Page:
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Travis v. Winston

United States District Court, N.D. Illinois, Eastern Division

May 15, 2015

KATHY TRAVIS, Plaintiff,
v.
BILL WINSTON, Defendant.

MEMORANDUM OPINION AND ORDER

JOHN ROBERT BLAKEY, District Judge.

Plaintiff, appearing pro se, submitted to the Court a complaint for violation of constitutional rights [1]. She also filed a motion for attorney representation [4] and an application for leave to proceed in forma pauperis [5].

The federal in forma pauperis statute, 28 U.S.C. § 1915, is designed to ensure indigent litigants meaningful access to the federal courts while simultaneously preventing indigent litigants from filing frivolous, malicious, or repetitive lawsuits. Neitzke v. Williams, 490 U.S. 319, 324 (1989). Before authorizing a litigant to proceed in forma pauperis, the Court must make two determinations: first, the Court must determine that the litigant is unable to pay the $400 filing fee; and, second, the Court must determine that the action is neither frivolous nor malicious, does not fail to state a claim, and does not seek money damages against a defendant immune from such relief. 28 U.S.C. § 1915(a), (e). The first determination is made through a review of the litigant's assets as stated in an affidavit submitted to the Court. The second is made by looking to the plaintiff's allegations. This case fails on both counts.

Initially, plaintiff's in forma pauperis application is incomplete and does not permit the Court to make the necessary determinations concerning her inability to pay. Plaintiff's allegations similarly fall short. Plaintiff's complaint is a form complaint for violation of constitutional rights pursuant to 42 U.S.C. §§ 1983 and 1985. She alleges that "Pastor Bill Winston conspired together with an unidentified individual[] who sought his spiritual insight and strategies to pursue me in harassing and stalking me, which is a violation of my constitutional rights." Complaint [1], ¶10.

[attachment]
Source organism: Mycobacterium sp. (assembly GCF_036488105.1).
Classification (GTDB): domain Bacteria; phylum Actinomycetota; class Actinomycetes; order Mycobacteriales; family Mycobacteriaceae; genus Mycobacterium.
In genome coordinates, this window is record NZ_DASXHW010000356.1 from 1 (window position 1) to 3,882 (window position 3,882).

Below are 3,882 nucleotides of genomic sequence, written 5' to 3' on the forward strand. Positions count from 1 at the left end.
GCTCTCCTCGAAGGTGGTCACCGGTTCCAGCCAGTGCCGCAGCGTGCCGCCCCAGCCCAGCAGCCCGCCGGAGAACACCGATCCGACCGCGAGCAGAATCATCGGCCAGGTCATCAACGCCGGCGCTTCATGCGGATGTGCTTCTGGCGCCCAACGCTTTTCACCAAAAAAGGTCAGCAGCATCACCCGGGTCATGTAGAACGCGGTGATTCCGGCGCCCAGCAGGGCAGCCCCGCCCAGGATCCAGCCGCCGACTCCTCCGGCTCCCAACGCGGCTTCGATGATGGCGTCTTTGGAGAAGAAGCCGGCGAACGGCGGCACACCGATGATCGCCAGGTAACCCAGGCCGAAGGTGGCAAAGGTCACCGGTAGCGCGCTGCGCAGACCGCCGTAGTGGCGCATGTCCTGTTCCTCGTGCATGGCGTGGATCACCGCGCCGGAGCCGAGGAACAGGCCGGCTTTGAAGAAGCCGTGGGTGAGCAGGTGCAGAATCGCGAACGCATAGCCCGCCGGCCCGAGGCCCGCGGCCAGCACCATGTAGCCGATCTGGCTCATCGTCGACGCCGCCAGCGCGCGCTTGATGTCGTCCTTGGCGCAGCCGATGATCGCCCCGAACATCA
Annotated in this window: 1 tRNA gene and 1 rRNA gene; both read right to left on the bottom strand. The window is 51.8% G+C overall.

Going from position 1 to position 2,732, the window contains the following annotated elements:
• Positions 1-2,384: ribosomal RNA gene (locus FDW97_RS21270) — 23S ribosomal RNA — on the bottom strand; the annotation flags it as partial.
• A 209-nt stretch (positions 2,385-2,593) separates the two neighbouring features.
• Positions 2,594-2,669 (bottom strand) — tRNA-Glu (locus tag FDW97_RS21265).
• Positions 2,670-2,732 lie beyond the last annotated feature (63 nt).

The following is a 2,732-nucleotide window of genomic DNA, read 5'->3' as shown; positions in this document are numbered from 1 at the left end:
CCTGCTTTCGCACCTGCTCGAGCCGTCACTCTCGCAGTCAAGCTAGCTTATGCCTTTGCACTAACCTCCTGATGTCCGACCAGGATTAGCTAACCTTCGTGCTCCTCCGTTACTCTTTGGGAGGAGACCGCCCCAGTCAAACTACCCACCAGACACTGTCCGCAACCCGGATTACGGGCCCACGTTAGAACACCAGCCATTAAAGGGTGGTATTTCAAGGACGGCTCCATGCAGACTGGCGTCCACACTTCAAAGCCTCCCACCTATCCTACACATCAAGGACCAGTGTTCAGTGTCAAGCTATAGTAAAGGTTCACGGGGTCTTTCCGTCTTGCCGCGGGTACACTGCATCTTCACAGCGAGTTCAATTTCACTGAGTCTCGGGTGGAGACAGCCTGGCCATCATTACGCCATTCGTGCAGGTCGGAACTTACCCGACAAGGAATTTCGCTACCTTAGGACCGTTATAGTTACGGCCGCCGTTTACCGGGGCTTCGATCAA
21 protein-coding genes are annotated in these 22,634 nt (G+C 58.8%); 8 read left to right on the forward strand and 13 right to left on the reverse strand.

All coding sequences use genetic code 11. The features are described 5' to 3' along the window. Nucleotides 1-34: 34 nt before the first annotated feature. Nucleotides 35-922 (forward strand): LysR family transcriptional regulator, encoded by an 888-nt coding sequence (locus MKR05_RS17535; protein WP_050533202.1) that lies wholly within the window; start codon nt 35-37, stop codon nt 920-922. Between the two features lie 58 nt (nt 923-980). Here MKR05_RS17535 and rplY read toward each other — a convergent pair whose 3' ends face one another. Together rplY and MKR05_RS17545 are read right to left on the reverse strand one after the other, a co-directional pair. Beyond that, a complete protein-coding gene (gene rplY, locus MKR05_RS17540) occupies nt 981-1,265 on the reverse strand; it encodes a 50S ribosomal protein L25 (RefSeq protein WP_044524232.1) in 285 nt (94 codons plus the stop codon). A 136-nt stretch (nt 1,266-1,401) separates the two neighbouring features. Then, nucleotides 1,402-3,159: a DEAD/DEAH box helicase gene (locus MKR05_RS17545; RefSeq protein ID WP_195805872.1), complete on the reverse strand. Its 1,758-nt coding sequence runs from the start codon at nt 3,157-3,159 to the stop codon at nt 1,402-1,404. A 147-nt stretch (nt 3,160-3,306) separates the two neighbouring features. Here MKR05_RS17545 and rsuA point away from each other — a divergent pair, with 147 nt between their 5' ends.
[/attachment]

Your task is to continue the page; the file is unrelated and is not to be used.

Dismissal for failure to state a claim is appropriate when the facts as pleaded do not state a claim for relief that is "plausible on its face." Ashcroft v. Iqbal, 556 U.S. 662, 678 (2009). Here, that is the case. Although plaintiff does not identify the specific statutes upon which she seeks to rely, it is clear that she cannot proceed under any of the statutes she has attempted to invoke (42 U.S.C. §§ 1983, 1985 and 1986).

Section 1983 creates no substantive rights; it merely provides a remedy for deprivations of federal statutory and constitutional rights. As such, to state a claim for relief under § 1983, plaintiff must allege: (1) that she was deprived of a right secured by the Constitution or laws of the United States; and (2) that the deprivation was visited upon her by a person acting under color of state law. E.g., Gomez v. Toledo, 446 U.S. 635, 640 (1980). Although the Court is obligated to construe pro se pleadings liberally, e.g., Kaba v. Stepp, 458 F.3d 678, 681 (7th Cir. 2006), plaintiff's allegations do not give rise to a federal cause of action. Plaintiff does not allege state action and there is nothing in the allegations that would allow the Court to infer that defendant was acting under color of state law. Nor has plaintiff alleged that the unidentified individual with whom defendant allegedly conspired was at any time acting under color of state law. Her allegations fail to state a claim under § 1983.

The only subsection of § 1985 that could conceivably apply is § 1985(3). That section requires a plaintiff to allege, among other things, that defendant intended to harm her out of racial or other class-based invidiously discriminatory animus. General Bldg. Contractors Ass'n, Inc. v. Pennsylvania, 458 U.S. 375, 390 n.17 (1982); Griffin v. Breckenridge, 403 U.S. 88, 102 (1971). Plaintiff makes no claim that defendant intentionally harmed her for reasons of racial or class-based hostility. She has failed to state a claim under § 1985(3). And because the complaint fails to state a § 1985(3) claim, it necessarily fails to state a § 1986 claim. E.g., Grimes v. Smith, 776 F.2d 1359, 1363 n.4 (7th Cir. 1985).

Accordingly, plaintiff's application for leave to proceed in forma pauperis is denied. Her motion for attorney representation is denied as moot, and her complaint is dismissed.


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